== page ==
I first came across His Own Man (original title: O punho e a renda) through Guy’s great review at His Futile Preoccupations. A novel about the involvement of a Brazilian diplomat in the dark times of Latin America’s military dictatorship in the 60s-80s? My Latin-America-and-International-Relations-loving heart jumped. And His Own Man did not disappoint.
Brazil, 1968: a young diplomat is approached by Marcílio Xavier Andrade (Max) and asked to lunch. He’s honoured by this more senior figure’s assessment of him as one of few “luncheable colleagues” and quickly joins his social circle. Max has a penchant for surrounding himself with interesting figures, writers, artists, actors etc., and inviting them to listen to jazz. Things take a sinister turn very quickly though and slowly but surely, those with oppositional views disappear from Max’s circle of “friends” as the political environment becomes ever more oppressive.
Max, it turns out, is a careerist chamaeleon, able to adapt himself quickly to any situation and any new “master”. He becomes increasingly involved in the dark manoeuvres of the Brazilian state in Uruguay and Chile, where the country was heavily involved in supporting the military regimes’ rise to power. But Max isn’t just a chamaeleon, he also seems to have a highly efficient non-stick coating. No matter how deeply involved he becomes, nothing sticks, and he’s able to swiftly shift his allegiances post-democratisation:
“There were few among us like him, so readily adapting to the ever-changing conditions of that time with such charm and competence, swiftly scaling the ranks of our hierarchy over the twenty years of military rule, and then going on to achieve further triumphs after the return to political normalcy”
The narrator, who has been following Max’s career, is eager to finally unearth all there is to be known about Max’s real actions during the dark chapters of Brazil’s recent history. As he goes along, he discovers the real extent of Max’s ruthlessness.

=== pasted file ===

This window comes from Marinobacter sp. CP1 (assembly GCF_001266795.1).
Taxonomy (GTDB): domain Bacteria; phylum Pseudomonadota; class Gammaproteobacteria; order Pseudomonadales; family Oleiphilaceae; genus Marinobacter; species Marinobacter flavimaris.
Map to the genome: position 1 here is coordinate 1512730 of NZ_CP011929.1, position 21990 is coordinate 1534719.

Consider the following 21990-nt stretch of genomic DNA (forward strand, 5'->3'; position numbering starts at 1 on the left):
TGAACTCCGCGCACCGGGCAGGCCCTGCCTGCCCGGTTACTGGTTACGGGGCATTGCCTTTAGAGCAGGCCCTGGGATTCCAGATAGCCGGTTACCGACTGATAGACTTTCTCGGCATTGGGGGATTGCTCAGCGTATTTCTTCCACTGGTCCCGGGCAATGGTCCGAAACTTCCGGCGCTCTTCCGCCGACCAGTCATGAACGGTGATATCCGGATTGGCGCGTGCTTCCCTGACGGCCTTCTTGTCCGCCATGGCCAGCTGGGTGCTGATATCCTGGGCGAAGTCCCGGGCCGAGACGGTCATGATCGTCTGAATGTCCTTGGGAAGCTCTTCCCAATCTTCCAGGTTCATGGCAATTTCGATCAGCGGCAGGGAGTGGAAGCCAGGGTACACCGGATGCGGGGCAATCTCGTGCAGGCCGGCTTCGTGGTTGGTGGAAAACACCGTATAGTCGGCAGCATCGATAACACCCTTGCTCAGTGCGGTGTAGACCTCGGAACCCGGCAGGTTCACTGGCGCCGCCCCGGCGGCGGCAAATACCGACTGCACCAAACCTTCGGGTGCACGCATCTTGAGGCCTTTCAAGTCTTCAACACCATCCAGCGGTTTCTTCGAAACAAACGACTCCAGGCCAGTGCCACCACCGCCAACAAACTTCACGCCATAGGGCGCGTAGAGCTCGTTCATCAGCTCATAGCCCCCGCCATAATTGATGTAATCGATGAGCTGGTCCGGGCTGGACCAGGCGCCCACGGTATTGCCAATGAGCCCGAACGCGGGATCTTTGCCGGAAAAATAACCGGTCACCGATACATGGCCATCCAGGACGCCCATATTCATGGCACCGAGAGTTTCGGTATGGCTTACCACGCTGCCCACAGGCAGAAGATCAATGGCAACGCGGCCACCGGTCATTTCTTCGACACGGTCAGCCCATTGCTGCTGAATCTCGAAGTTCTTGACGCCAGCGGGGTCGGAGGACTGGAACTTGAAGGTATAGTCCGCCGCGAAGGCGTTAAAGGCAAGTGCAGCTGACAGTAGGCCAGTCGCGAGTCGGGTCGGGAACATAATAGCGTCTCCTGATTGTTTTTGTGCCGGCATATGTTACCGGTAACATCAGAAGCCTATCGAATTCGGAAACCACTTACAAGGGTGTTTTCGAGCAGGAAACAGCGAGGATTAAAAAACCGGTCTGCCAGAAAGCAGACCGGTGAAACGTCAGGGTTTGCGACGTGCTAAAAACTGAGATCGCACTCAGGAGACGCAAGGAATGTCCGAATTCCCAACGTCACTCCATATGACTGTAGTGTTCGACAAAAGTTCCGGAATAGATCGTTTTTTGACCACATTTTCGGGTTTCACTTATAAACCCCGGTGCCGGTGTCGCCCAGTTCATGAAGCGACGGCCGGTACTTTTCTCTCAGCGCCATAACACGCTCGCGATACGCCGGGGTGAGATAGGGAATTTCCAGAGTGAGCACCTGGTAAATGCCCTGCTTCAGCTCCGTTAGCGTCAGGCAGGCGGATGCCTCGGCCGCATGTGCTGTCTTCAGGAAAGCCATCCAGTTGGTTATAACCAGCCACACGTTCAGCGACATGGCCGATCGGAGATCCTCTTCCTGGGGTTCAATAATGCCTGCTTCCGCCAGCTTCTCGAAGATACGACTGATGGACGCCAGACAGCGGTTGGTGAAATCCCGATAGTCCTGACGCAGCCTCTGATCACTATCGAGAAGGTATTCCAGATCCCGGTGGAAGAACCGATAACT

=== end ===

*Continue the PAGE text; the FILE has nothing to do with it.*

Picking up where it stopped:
His Own Man is an excellent exploration of the inner workings of Brazilian diplomacy over several decades. The issues it addresses affect everyone working in a diplomatic service – mostly to a lesser degree though: to what extent is it possible or impossible to remain true to political, ethical or personal beliefs if your job is to represent your government (no matter what)? What role does your conscience play and when do you have to act on its calls? In other words, is it possible to remain “your own man (person)” as a diplomat? To some degree, a good diplomat is one who is able to make his own judgement fade into the background in favour of his country’s interests. But in the case of this novel’s title, the answer to these questions is ironic, since Max is nothing but “his own man” – everything he does, every acquaintance he makes, even his marriage, has only one goal: to further Max’s own advancement. To achieve his goals, he sheds every morsel of morality and ethics, and seemingly every aspect of whatever personal values he may have held at some point.
The narrator ponders these issues as they pertain also to himself:
“I knew full well that I’d been no hero. I hadn’t criticised my superiors out loud; I hadn’t resigned […] nor had I taken up arms. On the contrary, I’d become part of an orchestra – in which Max was the soloist.”
What’s more, the narrator addresses the responsibilities of any diplomat dispatched to a country under a dictatorial regime. To what extent is it your duty to try and take action against the regime, and if so, how? In what ways are you able to influence the government of a country that isn’t yours and where you’ve been sent as a representative of your own government?
“During my year and a half in Central America, I hadn’t hesitated to dutifully socialise with known tyrants of the region, to whom I was introduced at dinners and receptions.”
His Own Man sent shiver after shiver down my spine. The fact that Telles Ribeiro himself is a former diplomat means that he can explore these issues in an extremely thorough way, drawing on his own experience. This is an excellent political novel.